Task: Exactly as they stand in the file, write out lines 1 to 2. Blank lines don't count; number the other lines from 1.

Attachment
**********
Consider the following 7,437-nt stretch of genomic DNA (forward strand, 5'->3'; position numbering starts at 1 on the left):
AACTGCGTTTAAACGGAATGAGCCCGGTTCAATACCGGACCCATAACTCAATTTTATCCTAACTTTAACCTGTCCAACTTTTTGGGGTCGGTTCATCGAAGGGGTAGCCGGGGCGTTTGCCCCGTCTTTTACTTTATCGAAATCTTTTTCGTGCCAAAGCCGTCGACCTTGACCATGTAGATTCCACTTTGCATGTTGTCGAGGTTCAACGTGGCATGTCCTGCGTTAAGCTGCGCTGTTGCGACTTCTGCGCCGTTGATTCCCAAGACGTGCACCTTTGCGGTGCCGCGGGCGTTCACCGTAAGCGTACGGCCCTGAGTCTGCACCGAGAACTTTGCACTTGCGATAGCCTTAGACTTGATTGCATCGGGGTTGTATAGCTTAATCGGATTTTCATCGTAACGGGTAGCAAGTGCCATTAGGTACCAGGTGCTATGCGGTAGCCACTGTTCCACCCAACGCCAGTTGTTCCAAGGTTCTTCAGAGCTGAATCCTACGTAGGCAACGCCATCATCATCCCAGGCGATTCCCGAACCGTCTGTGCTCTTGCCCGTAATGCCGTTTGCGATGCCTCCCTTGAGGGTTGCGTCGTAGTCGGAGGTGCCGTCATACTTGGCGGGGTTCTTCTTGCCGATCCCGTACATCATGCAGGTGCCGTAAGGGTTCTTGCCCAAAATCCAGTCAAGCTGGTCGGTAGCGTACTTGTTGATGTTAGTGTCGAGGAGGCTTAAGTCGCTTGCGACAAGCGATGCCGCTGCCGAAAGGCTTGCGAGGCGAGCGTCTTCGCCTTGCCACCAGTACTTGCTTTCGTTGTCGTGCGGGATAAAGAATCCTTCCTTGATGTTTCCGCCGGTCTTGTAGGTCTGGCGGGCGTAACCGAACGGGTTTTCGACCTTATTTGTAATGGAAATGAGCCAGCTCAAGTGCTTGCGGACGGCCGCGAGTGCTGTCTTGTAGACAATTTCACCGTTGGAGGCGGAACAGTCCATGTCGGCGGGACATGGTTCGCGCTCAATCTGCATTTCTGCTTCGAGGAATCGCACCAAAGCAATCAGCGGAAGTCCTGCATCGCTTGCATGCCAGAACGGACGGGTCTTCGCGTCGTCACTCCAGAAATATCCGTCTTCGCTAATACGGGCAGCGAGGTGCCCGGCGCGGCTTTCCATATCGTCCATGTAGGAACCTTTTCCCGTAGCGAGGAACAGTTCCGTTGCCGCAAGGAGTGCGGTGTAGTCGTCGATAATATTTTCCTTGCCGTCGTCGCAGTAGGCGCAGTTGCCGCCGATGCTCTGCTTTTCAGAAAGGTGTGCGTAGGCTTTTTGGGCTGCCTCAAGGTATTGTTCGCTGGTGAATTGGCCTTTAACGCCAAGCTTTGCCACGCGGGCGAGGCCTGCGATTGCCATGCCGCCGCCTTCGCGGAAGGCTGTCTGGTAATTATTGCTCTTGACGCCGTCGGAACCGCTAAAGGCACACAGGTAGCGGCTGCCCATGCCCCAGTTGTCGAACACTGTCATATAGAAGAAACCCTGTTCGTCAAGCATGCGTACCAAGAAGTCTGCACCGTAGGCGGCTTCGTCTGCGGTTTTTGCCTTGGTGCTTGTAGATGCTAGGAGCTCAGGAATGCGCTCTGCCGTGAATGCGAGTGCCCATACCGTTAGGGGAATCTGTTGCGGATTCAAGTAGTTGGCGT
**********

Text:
Consider the following 7,437-nt stretch of genomic DNA (forward strand, 5'->3'; position numbering starts at 1 on the left):
AACTGCGTTTAAACGGAATGAGCCCGGTTCAATACCGGACCCATAACTCAATTTTATCCTAACTTTAACCTGTCCAACTTTTTGGGGTCGGTTCATCGAAGGGGTAGCCGGGGCGTTTGCCCCGTCTTTTACTTTATCGAAATCTTTTTCGTGCCAAAGCCGTCGACCTTGACCATGTAGATTCCACTTTGCATGTTGTCGAGGTTCAACGTGGCATGTCCTGCGTTAAGCTGCGCTGTTGCGACTTCTGCGCCGTTGATTCCCAAGACGTGCACCTTTGCGGTGCCGCGGGCGTTCACCGTAAGCGTACGGCCCTGAGTCTGCACCGAGAACTTTGCACTTGCGATAGCCTTAGACTTGATTGCATCGGGGTTGTATAGCTTAATCGGATTTTCATCGTAACGGGTAGCAAGTGCCATTAGGTACCAGGTGCTATGCGGTAGCCACTGTTCCACCCAACGCCAGTTGTTCCAAGGTTCTTCAGAGCTGAATCCTACGTAGGCAACGCCATCATCATCCCAGGCGATTCCCGAACCGTCTGTGCTCTTGCCCGTAATGCCGTTTGCGATGCCTCCCTTGAGGGTTGCGTCGTAGTCGGAGGTGCCGTCATACTTGGCGGGGTTCTTCTTGCCGATCCCGTACATCATGCAGGTGCCGTAAGGGTTCTTGCCCAAAATCCAGTCAAGCTGGTCGGTAGCGTACTTGTTGATGTTAGTGTCGAGGAGGCTTAAGTCGCTTGCGACAAGCGATGCCGCTGCCGAAAGGCTTGCGAGGCGAGCGTCTTCGCCTTGCCACCAGTACTTGCTTTCGTTGTCGTGCGGGATAAAGAATCCTTCCTTGATGTTTCCGCCGGTCTTGTAGGTCTGGCGGGCGTAACCGAACGGGTTTTCGACCTTATTTGTAATGGAAATGAGCCAGCTCAAGTGCTTGCGGACGGCCGCGAGTGCTGTCTTGTAGACAATTTCACCGTTGGAGGCGGAACAGTCCATGTCGGCGGGACATGGTTCGCGCTCAATCTGCATTTCTGCTTCGAGGAATCGCACCAAAGCAATCAGCGGAAGTCCTGCATCGCTTGCATGCCAGAACGGACGGGTCTTCGCGTCGTCACTCCAGAAATATCCGTCTTCGCTAATACGGGCAGCGAGGTGCCCGGCGCGGCTTTCCATATCGTCCATGTAGGAACCTTTTCCCGTAGCGAGGAACAGTTCCGTTGCCGCAAGGAGTGCGGTGTAGTCGTCGATAATATTTTCCTTGCCGTCGTCGCAGTAGGCGCAGTTGCCGCCGATGCTCTGCTTTTCAGAAAGGTGTGCGTAGGCTTTTTGGGCTGCCTCAAGGTATTGTTCGCTGGTGAATTGGCCTTTAACGCCAAGCTTTGCCACGCGGGCGAGGCCTGCGATTGCCATGCCGCCGCCTTCGCGGAAGGCTGTCTGGTAATTATTGCTCTTGACGCCGTCGGAACCGCTAAAGGCACACAGGTAGCGGCTGCCCATGCCCCAGTTGTCGAACACTGTCATATAGAAGAAACCCTGTTCGTCAAGCATGCGTACCAAGAAGTCTGCACCGTAGGCGGCTTCGTCTGCGGTTTTTGCCTTGGTGCTTGTAGATGCTAGGAGCTCAGGAATGCGCTCTGCCGTGAATGCGAGTGCCCATACCGTTAGGGGAATCTGTTGCGGATTCAAGTAGTTGGCGT